As trial lawyers, we try to help our clients identify what type of conflict they may have and then try to help them resolve it in the manner that is the most cost effective and least emotionally draining for our clients. While the majority of cases start in court, i.e., litigation, many end up in either mediation, arbitration, or both. Most people haven’t experienced either of these processes and often get them confused.
Litigation is the process that people generally think of when you think of a lawsuit. It is the courtroom drama, full of witnesses, testimony, exhibits, and evidence. Litigation can be resolved by a jury or judge, depending on the type of litigation and whether you want to have a jury. In Alabama, divorce cases, for example, are determined by a judge alone without a jury. When filing a civil case, a litigant must make a decision between requesting a jury of 12 or allowing the judge to make a decision alone. In most civil cases, a jury demand is requested.
The length of time from the filing of a complaint to a trial date varies by county but, in most counties, it takes between 12 and 24 months to have a case set for trial. Considering some cases are not filed for 12 to 24 months after the injury occurs, this means a litigant could be looking at 2 to 4 years between the time of an injury and the time of a decision by a judge or jury. After that decision is made, appeals can take another year. According to the latest Alabama Supreme Court statistics, the average time a case is pending on appeal is 350 days. http://judicial.alabama.gov/docs/2014_SCStats.pdf. This means that a case can take between 3-5 years (or longer) going through the litigation process.
Because of the time involved in making it through that process, alternative dispute resolution processes have developed through the years. Two of the most common are mediation and arbitration. Those words sound similar and are often confused. The processes are completely different, however, and there are important distinctions everyone needs to know.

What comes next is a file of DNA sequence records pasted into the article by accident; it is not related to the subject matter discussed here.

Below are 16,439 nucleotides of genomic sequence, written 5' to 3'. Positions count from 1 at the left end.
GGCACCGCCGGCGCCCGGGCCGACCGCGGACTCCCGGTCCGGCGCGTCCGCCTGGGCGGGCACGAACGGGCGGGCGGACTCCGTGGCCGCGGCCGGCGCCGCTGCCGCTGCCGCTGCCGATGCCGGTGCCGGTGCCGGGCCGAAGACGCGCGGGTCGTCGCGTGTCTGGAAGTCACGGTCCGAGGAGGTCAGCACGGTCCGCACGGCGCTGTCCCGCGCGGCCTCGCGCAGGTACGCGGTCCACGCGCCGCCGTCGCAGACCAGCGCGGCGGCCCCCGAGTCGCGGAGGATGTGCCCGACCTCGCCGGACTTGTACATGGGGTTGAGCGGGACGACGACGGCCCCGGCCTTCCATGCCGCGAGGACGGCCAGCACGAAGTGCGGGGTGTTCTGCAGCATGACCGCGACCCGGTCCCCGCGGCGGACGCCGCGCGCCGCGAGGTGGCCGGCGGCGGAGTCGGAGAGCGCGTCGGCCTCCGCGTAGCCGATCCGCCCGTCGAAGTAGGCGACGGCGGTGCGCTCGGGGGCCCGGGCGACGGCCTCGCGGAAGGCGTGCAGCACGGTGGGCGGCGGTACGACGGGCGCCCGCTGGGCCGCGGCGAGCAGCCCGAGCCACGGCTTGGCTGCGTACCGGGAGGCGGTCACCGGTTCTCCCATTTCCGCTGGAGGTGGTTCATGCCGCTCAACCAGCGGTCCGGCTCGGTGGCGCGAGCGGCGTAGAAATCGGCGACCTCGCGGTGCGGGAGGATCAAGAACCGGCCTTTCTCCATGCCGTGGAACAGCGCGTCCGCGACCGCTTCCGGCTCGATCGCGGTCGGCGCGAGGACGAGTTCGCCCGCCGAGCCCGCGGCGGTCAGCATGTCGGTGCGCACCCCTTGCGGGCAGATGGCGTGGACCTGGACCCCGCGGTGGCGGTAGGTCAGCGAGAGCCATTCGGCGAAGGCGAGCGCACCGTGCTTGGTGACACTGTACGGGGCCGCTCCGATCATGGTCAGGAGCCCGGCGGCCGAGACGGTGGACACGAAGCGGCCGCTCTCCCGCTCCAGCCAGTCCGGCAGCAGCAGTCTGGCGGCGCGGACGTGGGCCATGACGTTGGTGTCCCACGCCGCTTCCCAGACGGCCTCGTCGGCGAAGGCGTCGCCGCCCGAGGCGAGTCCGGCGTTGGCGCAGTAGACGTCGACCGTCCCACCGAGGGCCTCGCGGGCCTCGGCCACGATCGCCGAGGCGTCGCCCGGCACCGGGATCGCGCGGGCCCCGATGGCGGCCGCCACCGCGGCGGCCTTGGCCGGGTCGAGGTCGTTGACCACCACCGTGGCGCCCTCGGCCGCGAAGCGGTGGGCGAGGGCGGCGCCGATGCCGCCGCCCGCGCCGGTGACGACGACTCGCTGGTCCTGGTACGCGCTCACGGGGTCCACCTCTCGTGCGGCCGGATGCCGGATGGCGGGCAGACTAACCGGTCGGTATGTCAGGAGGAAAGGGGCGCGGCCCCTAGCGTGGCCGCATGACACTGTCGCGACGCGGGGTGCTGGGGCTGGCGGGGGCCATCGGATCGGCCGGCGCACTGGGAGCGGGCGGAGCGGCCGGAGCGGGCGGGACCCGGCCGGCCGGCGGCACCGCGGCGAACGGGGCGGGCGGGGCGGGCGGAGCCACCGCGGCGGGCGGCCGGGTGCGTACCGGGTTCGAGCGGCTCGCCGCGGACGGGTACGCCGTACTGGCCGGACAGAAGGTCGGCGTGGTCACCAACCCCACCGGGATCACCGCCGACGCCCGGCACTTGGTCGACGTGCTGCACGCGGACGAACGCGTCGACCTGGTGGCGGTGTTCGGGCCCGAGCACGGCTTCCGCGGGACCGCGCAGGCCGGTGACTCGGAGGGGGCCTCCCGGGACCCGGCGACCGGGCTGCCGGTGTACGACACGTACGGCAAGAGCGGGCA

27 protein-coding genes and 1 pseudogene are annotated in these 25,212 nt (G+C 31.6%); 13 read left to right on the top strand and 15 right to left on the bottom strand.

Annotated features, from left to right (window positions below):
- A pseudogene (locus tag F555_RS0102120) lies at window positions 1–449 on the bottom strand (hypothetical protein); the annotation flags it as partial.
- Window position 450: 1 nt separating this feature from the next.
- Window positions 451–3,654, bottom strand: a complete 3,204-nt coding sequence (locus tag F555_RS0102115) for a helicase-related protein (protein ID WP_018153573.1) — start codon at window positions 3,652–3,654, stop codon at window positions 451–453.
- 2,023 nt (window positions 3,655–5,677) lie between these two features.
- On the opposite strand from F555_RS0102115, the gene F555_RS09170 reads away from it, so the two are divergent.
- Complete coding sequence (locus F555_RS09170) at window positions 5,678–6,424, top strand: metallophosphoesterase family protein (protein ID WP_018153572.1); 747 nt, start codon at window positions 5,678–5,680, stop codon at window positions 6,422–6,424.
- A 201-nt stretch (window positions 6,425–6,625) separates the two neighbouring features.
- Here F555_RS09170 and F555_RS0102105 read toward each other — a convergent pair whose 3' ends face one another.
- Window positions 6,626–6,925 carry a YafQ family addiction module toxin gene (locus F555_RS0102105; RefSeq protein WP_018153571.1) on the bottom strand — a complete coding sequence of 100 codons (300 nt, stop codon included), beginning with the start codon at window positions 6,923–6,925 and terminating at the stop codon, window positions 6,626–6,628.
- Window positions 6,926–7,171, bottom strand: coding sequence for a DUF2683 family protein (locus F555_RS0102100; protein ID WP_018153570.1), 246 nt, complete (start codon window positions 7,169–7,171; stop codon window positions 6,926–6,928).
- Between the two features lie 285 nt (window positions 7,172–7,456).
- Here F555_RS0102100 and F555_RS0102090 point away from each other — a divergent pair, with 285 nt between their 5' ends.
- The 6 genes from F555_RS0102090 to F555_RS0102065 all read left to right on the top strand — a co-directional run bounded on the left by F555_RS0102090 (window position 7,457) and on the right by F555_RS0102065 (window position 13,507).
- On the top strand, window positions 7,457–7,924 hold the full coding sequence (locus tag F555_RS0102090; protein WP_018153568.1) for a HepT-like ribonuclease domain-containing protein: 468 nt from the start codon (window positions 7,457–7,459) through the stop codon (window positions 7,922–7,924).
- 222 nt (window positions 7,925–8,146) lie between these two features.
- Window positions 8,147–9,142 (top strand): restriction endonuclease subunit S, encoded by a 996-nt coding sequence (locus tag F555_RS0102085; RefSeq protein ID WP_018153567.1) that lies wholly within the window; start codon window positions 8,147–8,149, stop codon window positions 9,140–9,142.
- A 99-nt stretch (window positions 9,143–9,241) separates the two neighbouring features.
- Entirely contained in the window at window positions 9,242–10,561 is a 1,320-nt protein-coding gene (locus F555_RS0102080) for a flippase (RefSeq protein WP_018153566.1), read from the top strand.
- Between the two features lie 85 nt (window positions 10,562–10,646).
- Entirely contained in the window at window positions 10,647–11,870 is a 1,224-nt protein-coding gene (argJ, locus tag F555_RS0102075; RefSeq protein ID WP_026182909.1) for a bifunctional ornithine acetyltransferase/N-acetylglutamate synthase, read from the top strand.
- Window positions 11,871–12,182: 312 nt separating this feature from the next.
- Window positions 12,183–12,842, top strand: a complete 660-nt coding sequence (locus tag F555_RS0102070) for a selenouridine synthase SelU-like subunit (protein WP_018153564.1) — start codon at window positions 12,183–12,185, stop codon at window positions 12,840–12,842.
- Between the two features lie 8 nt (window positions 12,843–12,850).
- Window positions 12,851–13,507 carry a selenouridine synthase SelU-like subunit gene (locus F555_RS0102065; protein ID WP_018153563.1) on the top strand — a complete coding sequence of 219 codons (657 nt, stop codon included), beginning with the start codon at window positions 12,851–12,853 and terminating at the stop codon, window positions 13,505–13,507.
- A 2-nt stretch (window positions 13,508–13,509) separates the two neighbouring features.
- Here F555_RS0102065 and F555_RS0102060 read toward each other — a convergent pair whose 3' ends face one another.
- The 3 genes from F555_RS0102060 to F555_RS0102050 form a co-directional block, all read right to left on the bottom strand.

Arbitration is similar to a trial by a private judge. As in the litigation process, in an arbitration each party calls witnesses, presents evidence, introduces exhibits, etc. The difference is that it is usually done at another lawyer’s office and a lawyer or other professional acts as the arbitrator. Most arbitration is binding arbitration, meaning that once all of the evidence is presented, the arbitrator makes a decision that all parties are bound by. There are very limited grounds for appeal from an arbitration so, as my children’s kindergarten teacher taught them, generally “you get what you get and you don’t throw a fit.”
Mediation, on the other hand, is a voluntary process where the parties come together with a mediator (who is generally a lawyer) and try to settle their disputes. The mediator cannot force the parties to resolve their disputes and cannot make any binding decisions regarding the dispute. The mediation process is confidential, meaning the mediator cannot be called into court to testify about anything that happened during the mediation unless it is to testify as to the terms of the settlement agreement. While some courts will have court ordered mediation, even in those instances, the parties cannot be forced to settle their disputes. Thus, unlike arbitration, mediation can result in a resolution of the claims that both parties agree to but cannot result in a decision that both parties are forced to live with, like in arbitration. If the parties cannot agree to a resolution in a mediation, they return to the dispute resolution path they were on before (litigation or arbitration).
Hundreds of years ago, people settled disputes through duels. Today, in other countries, people often settle disputes through rioting or violence. Thankfully, there are less violent ways to settle disputes these days. The lawyers of Jinks, Crow & Dickson are here to help you in your time of need and to help you navigate the waters of dispute resolution.